Indirect application of the load from the indenter tip to the tissue surface through a rigid coverslip

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Fig. 5

Effect of the precompression on dynamic shear moduli of the posterior WM brain tissue in the horizontal plane. The frequency and oscillation amplitude are set to 110 Hz and 1 μm, respectively (error bars represent the standard deviation).

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Fig. 6

Effect of the oscillation amplitude on dynamic shear moduli of the posterior WM brain tissue in the horizontal plane. The frequency and precompression are set at 110 Hz and 5 μm, respectively (error bars represent the standard deviation).

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Fig. 7

Analyzing the symmetricity of cyclic: (a) displacement and (b) load response graphs of a test for WM at the frequency of 2 Hz

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Fig. 8

Variation of the shear storage modulus in the anterior (a) and posterior (b) regions, shear loss modulus in the anterior (c) and posterior (d) regions, and absolute shear complex modulus in the anterior (e) and posterior (f) regions of the WM brain tissue with loading frequency at different directions. (g) The variation of the phase shift angle of the WM brain tissue (average of all directions and regions) with loading frequency. Abbreviations used are defined as follows: first character: “W” white matter; second character: “C” coronal direction, “H” horizontal direction, and “S” sagittal direction; third character: “A” anterior region and “P” posterior region (error bars represent the standard deviation).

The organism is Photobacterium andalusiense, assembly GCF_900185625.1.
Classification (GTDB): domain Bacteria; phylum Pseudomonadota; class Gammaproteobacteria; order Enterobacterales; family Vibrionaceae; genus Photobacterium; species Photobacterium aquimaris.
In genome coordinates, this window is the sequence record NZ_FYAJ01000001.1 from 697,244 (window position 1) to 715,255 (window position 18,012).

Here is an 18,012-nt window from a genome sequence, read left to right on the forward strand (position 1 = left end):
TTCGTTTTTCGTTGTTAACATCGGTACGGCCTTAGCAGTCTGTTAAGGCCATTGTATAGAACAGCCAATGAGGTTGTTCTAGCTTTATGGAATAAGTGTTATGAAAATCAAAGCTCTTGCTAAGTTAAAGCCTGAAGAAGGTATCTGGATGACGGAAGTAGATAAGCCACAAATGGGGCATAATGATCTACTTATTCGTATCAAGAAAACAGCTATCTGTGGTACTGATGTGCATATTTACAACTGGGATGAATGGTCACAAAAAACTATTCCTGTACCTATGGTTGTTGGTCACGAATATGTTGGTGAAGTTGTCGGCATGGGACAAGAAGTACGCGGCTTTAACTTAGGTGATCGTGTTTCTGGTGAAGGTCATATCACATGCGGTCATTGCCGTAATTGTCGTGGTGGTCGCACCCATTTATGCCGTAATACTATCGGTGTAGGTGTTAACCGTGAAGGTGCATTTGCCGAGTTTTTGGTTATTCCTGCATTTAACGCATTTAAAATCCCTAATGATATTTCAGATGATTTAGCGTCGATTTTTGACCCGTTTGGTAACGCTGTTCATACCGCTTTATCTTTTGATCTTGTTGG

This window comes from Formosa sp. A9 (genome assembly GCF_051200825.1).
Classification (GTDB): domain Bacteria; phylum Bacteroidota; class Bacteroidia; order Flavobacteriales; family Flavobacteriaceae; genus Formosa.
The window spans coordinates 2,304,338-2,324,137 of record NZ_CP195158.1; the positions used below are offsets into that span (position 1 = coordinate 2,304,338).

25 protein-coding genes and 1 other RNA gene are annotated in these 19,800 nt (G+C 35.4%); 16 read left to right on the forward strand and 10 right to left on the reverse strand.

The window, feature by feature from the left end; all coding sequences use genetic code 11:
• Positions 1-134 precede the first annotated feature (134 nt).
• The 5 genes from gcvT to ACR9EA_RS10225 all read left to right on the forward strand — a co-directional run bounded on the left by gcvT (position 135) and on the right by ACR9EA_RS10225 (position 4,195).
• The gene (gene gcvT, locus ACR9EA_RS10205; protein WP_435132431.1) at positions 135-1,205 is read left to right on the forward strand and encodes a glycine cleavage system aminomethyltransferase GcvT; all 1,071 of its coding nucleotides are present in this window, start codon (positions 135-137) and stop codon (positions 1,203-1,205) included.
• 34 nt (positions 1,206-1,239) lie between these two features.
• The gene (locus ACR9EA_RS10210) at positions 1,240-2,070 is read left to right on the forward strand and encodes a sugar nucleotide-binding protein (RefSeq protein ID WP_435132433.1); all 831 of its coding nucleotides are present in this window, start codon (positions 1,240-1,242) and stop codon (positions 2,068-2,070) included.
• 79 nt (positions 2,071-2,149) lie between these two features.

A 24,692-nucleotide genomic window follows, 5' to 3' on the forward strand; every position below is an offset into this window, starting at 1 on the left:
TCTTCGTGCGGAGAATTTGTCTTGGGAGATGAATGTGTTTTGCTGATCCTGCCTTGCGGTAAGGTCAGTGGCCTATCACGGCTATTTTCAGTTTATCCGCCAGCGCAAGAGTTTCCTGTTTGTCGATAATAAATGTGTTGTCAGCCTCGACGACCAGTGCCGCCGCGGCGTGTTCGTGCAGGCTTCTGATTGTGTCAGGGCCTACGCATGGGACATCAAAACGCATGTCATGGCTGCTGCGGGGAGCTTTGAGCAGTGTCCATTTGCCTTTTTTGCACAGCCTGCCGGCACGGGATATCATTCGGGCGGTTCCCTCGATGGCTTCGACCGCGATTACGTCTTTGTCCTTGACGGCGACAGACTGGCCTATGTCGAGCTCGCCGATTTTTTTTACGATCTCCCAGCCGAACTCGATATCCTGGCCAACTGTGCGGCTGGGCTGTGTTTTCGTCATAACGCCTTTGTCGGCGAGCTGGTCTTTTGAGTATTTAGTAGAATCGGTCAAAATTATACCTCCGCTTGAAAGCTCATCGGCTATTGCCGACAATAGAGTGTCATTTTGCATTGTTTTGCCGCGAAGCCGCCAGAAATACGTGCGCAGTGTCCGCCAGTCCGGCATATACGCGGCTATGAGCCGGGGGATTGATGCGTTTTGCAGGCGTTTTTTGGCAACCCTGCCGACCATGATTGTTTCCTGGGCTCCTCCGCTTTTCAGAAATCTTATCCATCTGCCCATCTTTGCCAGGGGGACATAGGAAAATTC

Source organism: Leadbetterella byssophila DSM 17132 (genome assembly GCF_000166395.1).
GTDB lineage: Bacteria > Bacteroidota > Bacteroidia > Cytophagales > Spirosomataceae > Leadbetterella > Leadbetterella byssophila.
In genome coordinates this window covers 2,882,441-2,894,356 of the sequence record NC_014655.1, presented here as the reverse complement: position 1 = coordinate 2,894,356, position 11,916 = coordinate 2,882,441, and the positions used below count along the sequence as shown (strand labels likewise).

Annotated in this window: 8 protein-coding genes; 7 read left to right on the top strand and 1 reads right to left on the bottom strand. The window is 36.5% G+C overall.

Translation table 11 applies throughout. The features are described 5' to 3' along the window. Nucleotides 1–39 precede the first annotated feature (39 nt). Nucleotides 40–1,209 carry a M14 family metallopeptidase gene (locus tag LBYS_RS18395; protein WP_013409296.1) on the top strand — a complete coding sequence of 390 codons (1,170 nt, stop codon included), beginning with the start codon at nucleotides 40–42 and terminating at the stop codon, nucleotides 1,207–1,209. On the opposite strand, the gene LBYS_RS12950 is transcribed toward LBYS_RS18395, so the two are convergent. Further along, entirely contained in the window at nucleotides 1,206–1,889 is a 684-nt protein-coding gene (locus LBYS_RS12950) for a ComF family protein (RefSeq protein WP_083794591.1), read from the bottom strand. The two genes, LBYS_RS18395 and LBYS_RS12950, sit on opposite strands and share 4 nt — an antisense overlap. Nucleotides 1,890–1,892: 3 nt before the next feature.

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Fig. 9

Variation of the (a) shear storage modulus, (b) shear loss modulus, (c) absolute shear complex modulus, and (d) average phase shift angle of the cortical GM brain tissue with loading frequency at different regions and directions. Abbreviations used are defined as follows: first character: “G” cortical gray matter; second character: “C” coronal direction, “R” radial direction, and “S” sagittal direction; third character: “A” anterior region and “S” superior region (error bars represent the standard deviation). (Reproduced with permission from Catani et al. [54]. Copyright 2008 by Elsevier.)

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Fig. 10

Average reduction of the absolute complex shear modulus of the coronal slices of anterior WM tissue tested 48 h postmortem

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Fig. 11

Comparison of the average WM brain tissue storage (circles) and loss (triangles) moduli based on 1. Bilston et al. [51], 2. Shuck and Advani [52], 3. Nicolle et al. [26], 4. Arbogast and Margulies [23], and 5. Hrapko et al. [53] with the current study 6

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Fig. 12

Projection of the fibers that stem from the corpus callosum and extend into the white matter (Reproduced with permission from Catani and De Schotten [54] Copyright 2008 by Elsevier). The same pattern exists for the fiber orientation of corona radiata (see Fig. 9 of the same reference).

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Fig. 13

Variation of the (a) shear storage modulus, (b) shear loss modulus, and (c) absolute shear complex modulus of the average cortical GM, average WM, and thalamic GM in the sagittal direction with loading frequency (error bars represent the standard deviation)

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Fig. 14

Illustrative axisymmetric finite element simulation of the indirect indentation of the brain tissue for investigating the rigid behavior of the coverslip